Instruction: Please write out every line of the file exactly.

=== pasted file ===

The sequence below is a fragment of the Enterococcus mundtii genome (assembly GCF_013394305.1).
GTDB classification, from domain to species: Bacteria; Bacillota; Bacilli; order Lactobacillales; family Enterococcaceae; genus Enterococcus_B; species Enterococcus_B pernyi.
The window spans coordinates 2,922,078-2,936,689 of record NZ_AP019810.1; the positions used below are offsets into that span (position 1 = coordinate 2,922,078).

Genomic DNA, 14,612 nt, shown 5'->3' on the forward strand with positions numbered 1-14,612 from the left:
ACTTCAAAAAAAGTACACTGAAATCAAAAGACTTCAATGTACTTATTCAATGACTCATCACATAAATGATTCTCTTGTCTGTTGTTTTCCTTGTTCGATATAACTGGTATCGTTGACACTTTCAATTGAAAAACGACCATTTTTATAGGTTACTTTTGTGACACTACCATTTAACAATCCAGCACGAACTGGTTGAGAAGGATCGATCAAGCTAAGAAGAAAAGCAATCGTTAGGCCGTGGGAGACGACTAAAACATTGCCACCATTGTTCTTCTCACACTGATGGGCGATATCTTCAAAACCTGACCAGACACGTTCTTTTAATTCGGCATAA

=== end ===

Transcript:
The sequence below is a fragment of the Enterococcus mundtii genome (assembly GCF_013394305.1).
GTDB classification, from domain to species: Bacteria; Bacillota; Bacilli; order Lactobacillales; family Enterococcaceae; genus Enterococcus_B; species Enterococcus_B pernyi.
The window spans coordinates 2,922,078-2,936,689 of record NZ_AP019810.1; the positions used below are offsets into that span (position 1 = coordinate 2,922,078).

Genomic DNA, 14,612 nt, shown 5'->3' on the forward strand with positions numbered 1-14,612 from the left:
ACTTCAAAAAAAGTACACTGAAATCAAAAGACTTCAATGTACTTATTCAATGACTCATCACATAAATGATTCTCTTGTCTGTTGTTTTCCTTGTTCGATATAACTGGTATCGTTGACACTTTCAATTGAAAAACGACCATTTTTATAGGTTACTTTTGTGACACTACCATTTAACAATCCAGCACGAACTGGTTGAGAAGGATCGATCAAGCTAAGAAGAAAAGCAATCGTTAGGCCGTGGGAGACGACTAAAACATTGCCACCATTGTTCTTCTCACACTGATGGGCGATATCTTCAAAACCTGACCAGACACGTTCTTTTAATTCGGCATAA